We need to talk about disability hate crime

Last year Home Office figures showed that more than 52,000 hate crime offences were reported in England and Wales in 2014 – 15, an 18% increase on the previous year. The statistics also revealed that disability hate crime had risen by 25%, yet less than 4% had been reported.

This forces the question of why disabled people do not report such incidents? What steps need to be taken to, alongside combatting the hate crime itself, actually ensure people are confident they can report cases and that offenders will be prosecuted.

Having previously worked at the Equality and Human Rights Commission and having been involved in a disability hate crime inquiry in 2010, I have discovered the ‘dark’ side of living with disability by seeing cases that ranged from emotional abuse to rape and even murder.

Up until then I had never actually recognised the term ‘disability hate crime’ for two main reasons. Firstly, I was subjected to hearing comments and so called ‘banter’ about my disability from a young age and so, although they hurt and made me vulnerable, I somehow saw it as the ‘norm.’ Adults would casually tell me: “Oh ignore them” or “they are just being silly.” I therefore subconsciously accepted these words of torture as part of life.

Secondly, acknowledging that you are being targeted for your physical ability, and to associate it with hatred, is a chilling concept. It is one thing to have words of abuse or taunts hurled at you, which you could automatically attribute to people being mean or silly, but to identify it as disability hate crime transforms it from a random encounter to a more personal one.

To accept that some people will target you and hate you for being disabled is a frightening thought. A thought that I believe many of us will try to escape from, which is maybe why it often goes unreported.

I guess it is partly psychological, a way to protect yourself. Talking about it could be seen as kind of self-fulfilling prophecy – if you believe in the term ‘disability hate crime,’ then it becomes more real and something to fear. If you experience abuse on a certain bus route, then you might automatically just take a different route and attribute the incident to the location. But when recognising it as a disability hate crime, you then have the fear of it being about you.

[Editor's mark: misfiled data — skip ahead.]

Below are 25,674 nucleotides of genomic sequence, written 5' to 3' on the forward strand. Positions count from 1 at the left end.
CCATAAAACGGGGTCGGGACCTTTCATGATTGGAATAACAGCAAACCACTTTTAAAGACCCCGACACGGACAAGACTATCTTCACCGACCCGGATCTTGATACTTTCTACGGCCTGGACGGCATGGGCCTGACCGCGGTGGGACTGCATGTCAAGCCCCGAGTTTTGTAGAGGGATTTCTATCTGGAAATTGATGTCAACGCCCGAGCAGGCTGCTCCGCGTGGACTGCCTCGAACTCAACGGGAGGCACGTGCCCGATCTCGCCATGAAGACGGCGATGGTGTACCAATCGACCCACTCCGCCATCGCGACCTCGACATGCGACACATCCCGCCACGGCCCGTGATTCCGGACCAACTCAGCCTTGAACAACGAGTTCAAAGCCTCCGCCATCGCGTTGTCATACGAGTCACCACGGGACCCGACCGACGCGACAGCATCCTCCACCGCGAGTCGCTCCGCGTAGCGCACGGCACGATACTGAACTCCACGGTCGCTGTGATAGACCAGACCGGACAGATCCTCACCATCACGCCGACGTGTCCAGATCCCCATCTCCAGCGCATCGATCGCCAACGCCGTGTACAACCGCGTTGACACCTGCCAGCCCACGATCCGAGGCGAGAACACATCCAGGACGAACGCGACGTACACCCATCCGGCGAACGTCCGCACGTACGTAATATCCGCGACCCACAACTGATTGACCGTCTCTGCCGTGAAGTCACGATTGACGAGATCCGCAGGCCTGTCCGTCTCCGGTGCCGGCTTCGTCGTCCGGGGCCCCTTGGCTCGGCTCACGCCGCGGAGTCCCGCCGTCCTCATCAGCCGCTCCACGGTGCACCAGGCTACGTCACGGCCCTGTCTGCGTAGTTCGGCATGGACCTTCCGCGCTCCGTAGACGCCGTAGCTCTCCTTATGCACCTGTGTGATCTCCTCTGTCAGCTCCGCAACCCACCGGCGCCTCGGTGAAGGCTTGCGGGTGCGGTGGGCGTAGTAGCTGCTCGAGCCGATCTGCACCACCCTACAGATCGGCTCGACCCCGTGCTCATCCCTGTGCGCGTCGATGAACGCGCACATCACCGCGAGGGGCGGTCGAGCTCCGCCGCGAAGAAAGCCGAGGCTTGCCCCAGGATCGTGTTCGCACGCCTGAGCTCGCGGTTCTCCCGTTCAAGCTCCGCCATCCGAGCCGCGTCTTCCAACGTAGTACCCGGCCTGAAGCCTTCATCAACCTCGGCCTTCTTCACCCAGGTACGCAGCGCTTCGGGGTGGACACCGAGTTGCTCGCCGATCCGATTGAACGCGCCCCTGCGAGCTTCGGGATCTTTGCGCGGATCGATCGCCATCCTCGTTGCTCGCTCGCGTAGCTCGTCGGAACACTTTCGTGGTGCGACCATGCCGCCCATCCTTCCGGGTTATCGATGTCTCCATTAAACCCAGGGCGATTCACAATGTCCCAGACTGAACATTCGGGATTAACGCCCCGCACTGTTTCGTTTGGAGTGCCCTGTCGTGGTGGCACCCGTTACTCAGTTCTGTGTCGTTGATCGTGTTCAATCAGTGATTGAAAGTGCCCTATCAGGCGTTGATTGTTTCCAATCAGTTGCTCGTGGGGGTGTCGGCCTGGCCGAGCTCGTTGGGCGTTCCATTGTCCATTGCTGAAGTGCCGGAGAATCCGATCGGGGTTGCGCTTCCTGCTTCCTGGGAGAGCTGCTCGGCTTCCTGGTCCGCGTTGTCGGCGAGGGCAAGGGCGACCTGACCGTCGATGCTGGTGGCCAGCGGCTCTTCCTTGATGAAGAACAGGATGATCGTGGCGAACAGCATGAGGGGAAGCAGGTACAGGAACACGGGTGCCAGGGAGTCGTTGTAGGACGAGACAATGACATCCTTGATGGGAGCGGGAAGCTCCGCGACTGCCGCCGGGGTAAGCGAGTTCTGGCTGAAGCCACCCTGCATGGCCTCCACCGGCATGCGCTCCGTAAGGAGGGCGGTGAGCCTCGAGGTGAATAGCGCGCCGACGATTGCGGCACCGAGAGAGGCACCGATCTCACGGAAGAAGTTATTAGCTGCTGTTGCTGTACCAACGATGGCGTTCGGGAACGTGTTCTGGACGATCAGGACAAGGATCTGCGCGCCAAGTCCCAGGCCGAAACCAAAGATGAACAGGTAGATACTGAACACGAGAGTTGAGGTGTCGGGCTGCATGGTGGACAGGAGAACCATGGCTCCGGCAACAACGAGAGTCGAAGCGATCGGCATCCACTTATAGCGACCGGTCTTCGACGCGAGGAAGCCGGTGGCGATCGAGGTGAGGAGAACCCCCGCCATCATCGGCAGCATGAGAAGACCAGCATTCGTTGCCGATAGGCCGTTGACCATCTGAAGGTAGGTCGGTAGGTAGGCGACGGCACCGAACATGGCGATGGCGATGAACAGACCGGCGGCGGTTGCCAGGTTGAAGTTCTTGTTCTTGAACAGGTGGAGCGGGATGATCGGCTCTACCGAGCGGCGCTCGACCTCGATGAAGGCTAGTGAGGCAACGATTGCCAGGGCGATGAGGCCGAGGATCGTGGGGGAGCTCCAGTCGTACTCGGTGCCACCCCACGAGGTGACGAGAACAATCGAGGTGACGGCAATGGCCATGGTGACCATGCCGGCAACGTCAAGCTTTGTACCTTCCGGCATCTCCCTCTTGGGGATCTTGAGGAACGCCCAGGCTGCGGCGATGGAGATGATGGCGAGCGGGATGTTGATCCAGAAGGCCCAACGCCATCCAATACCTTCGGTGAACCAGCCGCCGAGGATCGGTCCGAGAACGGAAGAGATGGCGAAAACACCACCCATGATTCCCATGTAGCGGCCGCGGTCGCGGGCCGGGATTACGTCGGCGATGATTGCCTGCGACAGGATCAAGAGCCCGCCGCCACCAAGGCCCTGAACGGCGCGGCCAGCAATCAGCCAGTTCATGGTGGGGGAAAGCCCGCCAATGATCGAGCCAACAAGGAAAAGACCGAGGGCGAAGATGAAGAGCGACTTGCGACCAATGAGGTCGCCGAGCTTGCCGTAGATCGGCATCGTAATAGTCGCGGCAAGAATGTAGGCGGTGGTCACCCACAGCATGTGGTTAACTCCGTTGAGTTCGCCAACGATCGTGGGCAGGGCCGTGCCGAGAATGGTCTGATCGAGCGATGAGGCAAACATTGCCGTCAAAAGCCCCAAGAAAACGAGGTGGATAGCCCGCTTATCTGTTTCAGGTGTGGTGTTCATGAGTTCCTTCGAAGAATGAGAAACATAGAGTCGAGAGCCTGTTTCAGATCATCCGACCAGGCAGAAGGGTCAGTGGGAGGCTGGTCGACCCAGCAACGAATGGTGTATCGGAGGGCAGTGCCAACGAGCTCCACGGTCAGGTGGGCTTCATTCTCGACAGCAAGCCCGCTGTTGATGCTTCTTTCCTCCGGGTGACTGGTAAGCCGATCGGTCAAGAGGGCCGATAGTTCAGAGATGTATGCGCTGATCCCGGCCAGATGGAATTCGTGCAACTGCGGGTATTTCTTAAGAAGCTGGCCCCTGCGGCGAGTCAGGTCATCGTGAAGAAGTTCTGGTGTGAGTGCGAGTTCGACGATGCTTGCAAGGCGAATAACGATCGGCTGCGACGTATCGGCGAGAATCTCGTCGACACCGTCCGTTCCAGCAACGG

A disabled friend of mine has been mugged twice on her way home. Both times, someone had grabbed her bag and tipped her wheelchair so that she fell on the ground, leaving her screaming for help until local residents came to her aid.

She reported both of the mugging incidents as mere muggings. Yet when she asked the police, GP and social worker as to why anyone would mug her, especially as she was not carrying anything particularly valuable, the reply was: “People assume that the disabled have drugs, such as strong painkillers or even morphine.” Surely this is a direct admission by all that she was targeted specifically because of her disability, making it a disability hate crime, but not being treated as such?

A few years later the same friend had her wheelchair stolen, which she again reported to the police. They eventually found the wheelchair and arrested the culprit. But the police suggested to my friend that it would be best to accept his apology rather than press charges. Their reason was that as a minor offence he would only get a caution and as he lives locally he may then target her further. However, by meeting and him apologising there is a big chance he would learn from his mistake.

In theory it is a positive approach. But is that the kind of advice the police should give? That out of fear of future attacks you don’t report it? Shouldn’t the culprit face the consequences of his crime regardless?

There needs to be many reforms before disability hate crime can be eradicated, but to start with the ease and accessibility of reporting it needs to be made easier. Still to this day women often don’t report sexual abuse for fear of stigma, or the fact that they are led to believe they are somehow to blame for what happened to them. I think in a similar manner people living with a disability fail to recognise that they are being victimised and for many the taunts and verbal abuse is just dismissed as part of being disabled.

My experience of bullying was confined to the school environment, but for my friend it has been a life long foe. So what steps do we need to take? I personally believe that education is the key to teaching children about disability and acceptance from all. Similarly people living with disability must be encouraged to report hate crime and, more importantly, be taught to recognise the incidents as disability hate crime.

Disabled people should not have to brush it aside as part of life and suffer in silence.

By Raya Al-Jadir

Raya Al-Jadir is a member of Muscular Dystrophy UK’s Trailblazers, a network of young disabled campaigners. In 2012, Trailblazers published the report Under Investigation, which looked at young disabled people’s experiences of disability hate crime.

If you have experienced hate crime and would like advice or to report it, the websites Disability Rights UK and True Vision offer guidance.

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